The US Supreme Court is set to hear oral argument on Tuesday in a case that examines whether tougher indecency standards enforced against broadcast television companies in recent years violate free speech protections of the First Amendment.
The tougher regulations subjected broadcast companies to substantial fines for the use of an isolated expletive or partial nudity during prime time programming.
For decades, the FCC had embraced a more lax enforcement posture, allowing the occasional four-letter “blooper” without subjecting broadcast companies to enforcement actions.
That changed in 2004, when the FCC shifted course and beefed up its policy on foul language and nudity on broadcast television.
Broadcasters are objecting to the policy change, claiming it is so ill-defined that it denies companies fair notice of what is banned. They also argue that such government censorship violates the free speech protections of the First Amendment.
Fox Television Stations and ABC are asking the Supreme Court to affirm the lower court’s decision and declare that the FCC’s regulatory regime is unconstitutional.
At issue is the extent to which broadcast television viewers will encounter coarse language and brief nudity on their television screens during prime time programming.
The FCC has sought to crack down on what it viewed as an increasingly permissive broadcast environment that failed to adequately self-police the use of four-letter words and risqué images.
The stations have fought back, arguing that the traditional broadcast companies should no longer be subject to special indecency regulations. They say the growth and popularity of other media – such as cable television and the Internet – have diminished the need for government controls on broadcast television content.
Government regulations were based on the fact that radio and television broadcasts were ubiquitous and readily accessible to children. In an effort to shield children from questionable content, the FCC established rules that certain offensive language and sexual content would not be broadcast from 6 a.m. to 10 p.m.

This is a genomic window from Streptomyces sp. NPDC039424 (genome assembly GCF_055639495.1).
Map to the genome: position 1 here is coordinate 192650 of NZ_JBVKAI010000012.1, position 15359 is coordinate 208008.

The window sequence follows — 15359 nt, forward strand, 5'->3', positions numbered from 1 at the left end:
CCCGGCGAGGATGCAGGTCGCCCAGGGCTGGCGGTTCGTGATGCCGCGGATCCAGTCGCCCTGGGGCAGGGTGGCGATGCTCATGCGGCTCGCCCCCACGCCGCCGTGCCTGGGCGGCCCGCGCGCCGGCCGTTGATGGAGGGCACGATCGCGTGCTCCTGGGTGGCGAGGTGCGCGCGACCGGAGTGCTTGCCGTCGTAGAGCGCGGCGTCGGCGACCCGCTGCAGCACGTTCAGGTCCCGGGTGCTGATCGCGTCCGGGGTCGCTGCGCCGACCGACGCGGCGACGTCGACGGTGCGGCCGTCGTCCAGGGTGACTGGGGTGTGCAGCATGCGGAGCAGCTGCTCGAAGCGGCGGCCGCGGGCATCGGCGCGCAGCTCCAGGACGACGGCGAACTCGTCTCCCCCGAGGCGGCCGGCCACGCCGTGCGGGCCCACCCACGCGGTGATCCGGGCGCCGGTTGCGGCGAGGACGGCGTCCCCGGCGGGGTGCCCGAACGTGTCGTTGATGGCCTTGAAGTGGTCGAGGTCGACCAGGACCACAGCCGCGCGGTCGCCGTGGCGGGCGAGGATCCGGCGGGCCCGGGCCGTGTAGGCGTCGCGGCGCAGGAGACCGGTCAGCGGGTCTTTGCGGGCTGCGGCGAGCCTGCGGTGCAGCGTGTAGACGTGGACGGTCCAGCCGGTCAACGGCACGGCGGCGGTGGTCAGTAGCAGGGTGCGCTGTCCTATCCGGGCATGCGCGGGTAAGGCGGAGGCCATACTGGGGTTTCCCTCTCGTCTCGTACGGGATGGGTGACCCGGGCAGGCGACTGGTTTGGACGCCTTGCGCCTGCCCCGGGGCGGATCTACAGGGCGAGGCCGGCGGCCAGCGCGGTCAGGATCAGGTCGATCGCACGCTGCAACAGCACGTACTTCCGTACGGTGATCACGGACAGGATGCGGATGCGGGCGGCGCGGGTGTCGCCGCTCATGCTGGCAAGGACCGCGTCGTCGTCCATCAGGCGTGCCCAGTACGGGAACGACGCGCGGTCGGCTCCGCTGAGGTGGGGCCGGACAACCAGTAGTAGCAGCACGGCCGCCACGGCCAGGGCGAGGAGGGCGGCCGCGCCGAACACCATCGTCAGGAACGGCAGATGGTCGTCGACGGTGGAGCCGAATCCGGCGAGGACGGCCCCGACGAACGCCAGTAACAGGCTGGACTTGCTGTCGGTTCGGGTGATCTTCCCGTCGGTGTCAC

Broadcasters were free to schedule more adult-oriented programming after 10 p.m.
The government based its ability to regulate broadcast content on the fact that it was allowing private companies access to a limited band of government-controlled frequencies. The indecency standards were designed to promote the public good.
Now with the increasing popularity of cable television and Internet programming, the broadcast companies are questioning why they must still be regulated.
Cable and Internet companies do not face the same FCC regulations because they transmit their programming via privately built and owned networks, rather than via a government-granted monopoly over a segment of public airwaves.
“Regulation of indecent material has been a defining feature of broadcasting since the medium’s very inception, and it is one of the enforceable public obligations that broadcasters accept in return for their free use of the public’s airwaves,” writes Solicitor General Donald Verrilli in his brief to the court.
“Generations of parents have relied on indecency regulations to safeguard broadcast television as a relatively safe medium for their children,” he wrote. “The rise of alternative communications media has strengthened, not undermined, that reliance interest.”
Lawyers for television broadcasters say their companies are being treated like second-class citizens by the government.
“Only broadcasting is subject to content-based censorship by the federal government,” wrote Washington lawyer Carter Phillips in his brief on behalf of Fox Television.
“To the average American viewer, broadcasting is just one source among hundreds in a media-saturated environment, a mere press of a button on the remote control away from other, fully protected sources,” Mr. Phillips said.
He said the time has come to end the special FCC regulations on broadcast content. “The FCC’s indecency regime is the antithesis of what the First Amendment permits and should be declared unconstitutional.”
Washington lawyer Seth Waxman said broadcasting is no longer uniquely pervasive and uniquely accessible to children. “The vast majority of American households receive television through cable or satellite, and therefore receive numerous non-broadcast channels to the same extent, and with the same accessibility to children, as broadcast channels,” he said in his brief on behalf of ABC.
The FCC’s tougher standards were prompted in part by a series of celebrity bloopers featuring famous folks blurting out four-letter words during televised award shows. The offenders included Bono and Cher. Nicole Richie and Paris Hilton were also recognized for their salty dialogue during the 2003 Billboard Music Awards on Fox.
The FCC also cited an episode of the ABC police drama "NYPD Blue." The program included a seven-second shot of a woman’s naked buttocks and a side view of her unclothed body as she prepared to take a shower.
The cases are FCC v. Fox Television and FCC v. ABC Inc. (10-1293).